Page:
In the same vein of tree planters and lighthouse keepers, Mary Kelly flips the over-romanticized lifestyle of fire observers made popular by Jack Kerouac and shows us how lonely freedom really is. When Mary meets Daniel, a handsome quirky potter, sarod-player, and fire lookout observer, she falls in with a tribe of young people who earn a living by watching for smoke and fire in the mountain foothills of Alberta. For several summers, Mary commutes each weekend from Calgary to Daniel's isolated post on Mockingbird Hill, where she gets a close-up look at the job in the clouds. Dissatisfied with her own job in a health food store selling vitamins and herbal remedies, she and Daniel concoct a plan to leave the city and move to the woods of interior British Columbia. On a remote acreage above Shuswap Lake, they erect a yurt, and dream up ways to earn a living without joining the local pot growers. Debt and unemployment ensue. Disillusioned with the limited employment options in a rural community, Daniel rejects the pressure to sell his art work, and decides to go back to fire lookouts. In spring of 1992, Daniel is posted to Moose Mountain Lookout west of Calgary, a rocky summit at 8,000 feet. Unemployed, Mary follows him back to Calgary to resume their weekend visiting schedule and hunt for work. But that summer a series of betrayals and violence explode apart relationships and friendships, transforming the group of lookout friends. On Mockingbird Hill is an account of the idealized lookout lifestyle made popular by Jack Kerouac. It is also a story of couple's search for meaningful work. Kelly's reflections look humorously on gender, and how sometimes, our lives mysteriously and briefly intersect with others, leaving an imprint and forcing us to look inward.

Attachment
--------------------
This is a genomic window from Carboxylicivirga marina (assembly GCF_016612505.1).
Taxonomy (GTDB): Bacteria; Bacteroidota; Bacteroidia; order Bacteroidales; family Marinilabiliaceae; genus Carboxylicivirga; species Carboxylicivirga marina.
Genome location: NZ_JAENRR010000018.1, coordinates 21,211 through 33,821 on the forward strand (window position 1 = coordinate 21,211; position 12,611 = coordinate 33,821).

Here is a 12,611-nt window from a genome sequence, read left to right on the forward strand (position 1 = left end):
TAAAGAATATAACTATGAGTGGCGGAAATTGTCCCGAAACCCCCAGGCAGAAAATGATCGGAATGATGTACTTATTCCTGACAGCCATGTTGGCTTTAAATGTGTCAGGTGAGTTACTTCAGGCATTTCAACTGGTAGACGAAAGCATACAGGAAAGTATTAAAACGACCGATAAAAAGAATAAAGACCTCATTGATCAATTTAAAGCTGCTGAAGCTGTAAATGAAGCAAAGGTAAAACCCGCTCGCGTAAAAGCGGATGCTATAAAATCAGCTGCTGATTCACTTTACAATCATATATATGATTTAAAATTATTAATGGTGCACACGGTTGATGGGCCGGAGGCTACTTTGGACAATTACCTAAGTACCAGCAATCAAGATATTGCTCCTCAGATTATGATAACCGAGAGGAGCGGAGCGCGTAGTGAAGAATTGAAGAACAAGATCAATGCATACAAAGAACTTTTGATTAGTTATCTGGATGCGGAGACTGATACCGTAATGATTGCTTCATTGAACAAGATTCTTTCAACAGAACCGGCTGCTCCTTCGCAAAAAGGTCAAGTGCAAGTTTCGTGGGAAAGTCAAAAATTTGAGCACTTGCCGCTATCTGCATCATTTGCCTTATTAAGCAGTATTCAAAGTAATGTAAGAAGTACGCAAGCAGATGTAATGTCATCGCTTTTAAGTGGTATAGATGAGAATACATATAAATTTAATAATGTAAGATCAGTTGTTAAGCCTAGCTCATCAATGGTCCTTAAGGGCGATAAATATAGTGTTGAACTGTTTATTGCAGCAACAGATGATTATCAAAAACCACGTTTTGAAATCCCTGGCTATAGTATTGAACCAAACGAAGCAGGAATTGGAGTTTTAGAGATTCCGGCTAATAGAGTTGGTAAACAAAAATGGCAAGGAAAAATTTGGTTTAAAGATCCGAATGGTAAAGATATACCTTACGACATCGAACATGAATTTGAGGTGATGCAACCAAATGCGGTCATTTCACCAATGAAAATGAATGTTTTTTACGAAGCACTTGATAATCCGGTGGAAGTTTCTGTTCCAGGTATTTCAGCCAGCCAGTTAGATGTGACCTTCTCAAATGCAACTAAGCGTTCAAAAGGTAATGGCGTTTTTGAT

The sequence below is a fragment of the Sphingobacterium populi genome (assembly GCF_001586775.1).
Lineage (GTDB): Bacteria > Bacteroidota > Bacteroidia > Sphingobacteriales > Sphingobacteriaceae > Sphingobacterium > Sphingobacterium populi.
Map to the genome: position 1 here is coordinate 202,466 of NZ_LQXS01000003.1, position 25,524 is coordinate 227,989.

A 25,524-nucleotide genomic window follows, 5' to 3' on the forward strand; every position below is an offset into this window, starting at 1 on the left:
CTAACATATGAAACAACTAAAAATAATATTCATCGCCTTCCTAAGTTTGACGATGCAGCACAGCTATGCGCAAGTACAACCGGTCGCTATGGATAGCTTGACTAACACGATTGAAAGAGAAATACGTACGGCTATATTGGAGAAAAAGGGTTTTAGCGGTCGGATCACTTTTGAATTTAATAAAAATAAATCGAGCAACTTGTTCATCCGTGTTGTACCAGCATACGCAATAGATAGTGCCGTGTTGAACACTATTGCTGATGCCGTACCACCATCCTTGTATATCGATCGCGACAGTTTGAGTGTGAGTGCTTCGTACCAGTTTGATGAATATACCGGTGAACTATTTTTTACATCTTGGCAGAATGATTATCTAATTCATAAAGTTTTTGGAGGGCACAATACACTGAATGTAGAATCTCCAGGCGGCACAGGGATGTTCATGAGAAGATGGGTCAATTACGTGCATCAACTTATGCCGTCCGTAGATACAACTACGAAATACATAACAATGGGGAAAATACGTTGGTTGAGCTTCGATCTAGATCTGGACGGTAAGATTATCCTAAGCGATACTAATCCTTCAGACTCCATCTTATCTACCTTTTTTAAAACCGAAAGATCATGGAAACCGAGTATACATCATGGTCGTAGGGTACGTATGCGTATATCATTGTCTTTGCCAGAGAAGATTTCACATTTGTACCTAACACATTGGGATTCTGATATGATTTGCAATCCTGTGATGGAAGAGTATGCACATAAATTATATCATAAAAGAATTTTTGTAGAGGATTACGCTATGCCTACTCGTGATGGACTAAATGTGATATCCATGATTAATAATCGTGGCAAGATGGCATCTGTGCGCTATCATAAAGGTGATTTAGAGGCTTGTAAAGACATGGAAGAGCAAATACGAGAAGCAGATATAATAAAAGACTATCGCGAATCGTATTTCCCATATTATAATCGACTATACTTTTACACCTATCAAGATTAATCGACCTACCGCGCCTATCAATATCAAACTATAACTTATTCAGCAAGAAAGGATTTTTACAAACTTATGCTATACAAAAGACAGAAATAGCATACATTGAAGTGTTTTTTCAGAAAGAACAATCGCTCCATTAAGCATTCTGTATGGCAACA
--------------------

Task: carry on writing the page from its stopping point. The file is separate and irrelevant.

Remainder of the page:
96Normal0falsefalsefalseEN-USZH-CNAR-SA Mary Theresa Kelly grew up a large Toronto-based family. As a young woman, she journeyed to Alberta and, mesmerized by the Rocky Mountains, made Western Canada home. She completed a master's degree in communication studies at the University of Calgary and works by contract, part-time, in health and gender research. In the same way life has moved her to experience various urban, rural, and wilderness places, she writes in a variety of forms. Her work has appeared in diverse publications from Event to The Journal of Integral Theory & Practice to The Dance Current. As a co-author, she has also contributed to more than 50 peer-reviewed research articles. She lives in British Columbia, maintains a meditation and yoga practice, and grows arugula, kale, and sunflowers. On Mockingbird Hill, published by Caitlin Press, is her first book.
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